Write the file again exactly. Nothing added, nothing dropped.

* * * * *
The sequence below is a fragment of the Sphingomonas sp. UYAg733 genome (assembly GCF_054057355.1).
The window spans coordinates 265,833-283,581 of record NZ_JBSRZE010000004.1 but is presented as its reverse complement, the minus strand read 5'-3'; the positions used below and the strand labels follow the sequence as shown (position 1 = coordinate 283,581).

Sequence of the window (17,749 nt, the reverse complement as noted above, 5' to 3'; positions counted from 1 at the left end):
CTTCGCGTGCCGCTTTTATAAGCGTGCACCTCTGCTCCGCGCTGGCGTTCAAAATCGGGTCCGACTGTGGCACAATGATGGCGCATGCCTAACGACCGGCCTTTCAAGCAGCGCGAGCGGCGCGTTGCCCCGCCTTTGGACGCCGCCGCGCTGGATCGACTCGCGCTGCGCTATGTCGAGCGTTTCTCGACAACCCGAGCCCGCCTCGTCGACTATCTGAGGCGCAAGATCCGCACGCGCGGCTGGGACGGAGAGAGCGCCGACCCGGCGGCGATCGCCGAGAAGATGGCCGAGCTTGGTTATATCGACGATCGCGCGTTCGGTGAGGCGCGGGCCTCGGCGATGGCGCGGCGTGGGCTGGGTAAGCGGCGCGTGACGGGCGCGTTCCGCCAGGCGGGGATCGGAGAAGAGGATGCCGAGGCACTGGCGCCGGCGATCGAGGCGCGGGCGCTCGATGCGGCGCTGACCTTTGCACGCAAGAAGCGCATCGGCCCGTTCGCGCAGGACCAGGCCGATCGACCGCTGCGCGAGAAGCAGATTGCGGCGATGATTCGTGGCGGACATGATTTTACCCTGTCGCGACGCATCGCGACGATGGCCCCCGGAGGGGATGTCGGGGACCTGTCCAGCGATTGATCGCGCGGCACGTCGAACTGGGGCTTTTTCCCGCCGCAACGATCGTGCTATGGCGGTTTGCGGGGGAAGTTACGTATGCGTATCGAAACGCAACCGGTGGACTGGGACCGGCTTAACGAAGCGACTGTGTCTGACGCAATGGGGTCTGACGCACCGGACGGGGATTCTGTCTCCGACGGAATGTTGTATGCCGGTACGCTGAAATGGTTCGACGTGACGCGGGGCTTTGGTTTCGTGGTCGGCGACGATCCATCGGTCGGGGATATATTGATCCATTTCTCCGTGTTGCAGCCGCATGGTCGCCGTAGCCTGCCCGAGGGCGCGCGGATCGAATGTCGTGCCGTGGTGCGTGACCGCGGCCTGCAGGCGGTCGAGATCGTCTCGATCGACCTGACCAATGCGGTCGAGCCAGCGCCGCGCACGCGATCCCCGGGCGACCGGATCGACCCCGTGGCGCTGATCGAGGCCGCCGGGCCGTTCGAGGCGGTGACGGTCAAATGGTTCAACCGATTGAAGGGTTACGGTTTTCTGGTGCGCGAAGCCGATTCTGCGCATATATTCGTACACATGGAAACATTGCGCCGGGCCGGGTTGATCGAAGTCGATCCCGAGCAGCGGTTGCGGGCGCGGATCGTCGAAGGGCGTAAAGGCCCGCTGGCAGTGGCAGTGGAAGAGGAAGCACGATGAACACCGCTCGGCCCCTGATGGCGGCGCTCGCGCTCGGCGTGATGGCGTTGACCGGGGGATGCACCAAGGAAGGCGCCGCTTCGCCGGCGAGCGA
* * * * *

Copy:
The sequence below is a fragment of the Sphingomonas sp. UYAg733 genome (assembly GCF_054057355.1).
The window spans coordinates 265,833-283,581 of record NZ_JBSRZE010000004.1 but is presented as its reverse complement, the minus strand read 5'-3'; the positions used below and the strand labels follow the sequence as shown (position 1 = coordinate 283,581).

Sequence of the window (17,749 nt, the reverse complement as noted above, 5' to 3'; positions counted from 1 at the left end):
CTTCGCGTGCCGCTTTTATAAGCGTGCACCTCTGCTCCGCGCTGGCGTTCAAAATCGGGTCCGACTGTGGCACAATGATGGCGCATGCCTAACGACCGGCCTTTCAAGCAGCGCGAGCGGCGCGTTGCCCCGCCTTTGGACGCCGCCGCGCTGGATCGACTCGCGCTGCGCTATGTCGAGCGTTTCTCGACAACCCGAGCCCGCCTCGTCGACTATCTGAGGCGCAAGATCCGCACGCGCGGCTGGGACGGAGAGAGCGCCGACCCGGCGGCGATCGCCGAGAAGATGGCCGAGCTTGGTTATATCGACGATCGCGCGTTCGGTGAGGCGCGGGCCTCGGCGATGGCGCGGCGTGGGCTGGGTAAGCGGCGCGTGACGGGCGCGTTCCGCCAGGCGGGGATCGGAGAAGAGGATGCCGAGGCACTGGCGCCGGCGATCGAGGCGCGGGCGCTCGATGCGGCGCTGACCTTTGCACGCAAGAAGCGCATCGGCCCGTTCGCGCAGGACCAGGCCGATCGACCGCTGCGCGAGAAGCAGATTGCGGCGATGATTCGTGGCGGACATGATTTTACCCTGTCGCGACGCATCGCGACGATGGCCCCCGGAGGGGATGTCGGGGACCTGTCCAGCGATTGATCGCGCGGCACGTCGAACTGGGGCTTTTTCCCGCCGCAACGATCGTGCTATGGCGGTTTGCGGGGGAAGTTACGTATGCGTATCGAAACGCAACCGGTGGACTGGGACCGGCTTAACGAAGCGACTGTGTCTGACGCAATGGGGTCTGACGCACCGGACGGGGATTCTGTCTCCGACGGAATGTTGTATGCCGGTACGCTGAAATGGTTCGACGTGACGCGGGGCTTTGGTTTCGTGGTCGGCGACGATCCATCGGTCGGGGATATATTGATCCATTTCTCCGTGTTGCAGCCGCATGGTCGCCGTAGCCTGCCCGAGGGCGCGCGGATCGAATGTCGTGCCGTGGTGCGTGACCGCGGCCTGCAGGCGGTCGAGATCGTCTCGATCGACCTGACCAATGCGGTCGAGCCAGCGCCGCGCACGCGATCCCCGGGCGACCGGATCGACCCCGTGGCGCTGATCGAGGCCGCCGGGCCGTTCGAGGCGGTGACGGTCAAATGGTTCAACCGATTGAAGGGTTACGGTTTTCTGGTGCGCGAAGCCGATTCTGCGCATATATTCGTACACATGGAAACATTGCGCCGGGCCGGGTTGATCGAAGTCGATCCCGAGCAGCGGTTGCGGGCGCGGATCGTCGAAGGGCGTAAAGGCCCGCTGGCAGTGGCAGTGGAAGAGGAAGCACGATGAACACCGCTCGGCCCCTGATGGCGGCGCTCGCGCTCGGCGTGATGGCGTTGACCGGGGGATGCACCAAGGAAGGCGCCGCTTCGCCGGCGAGCGA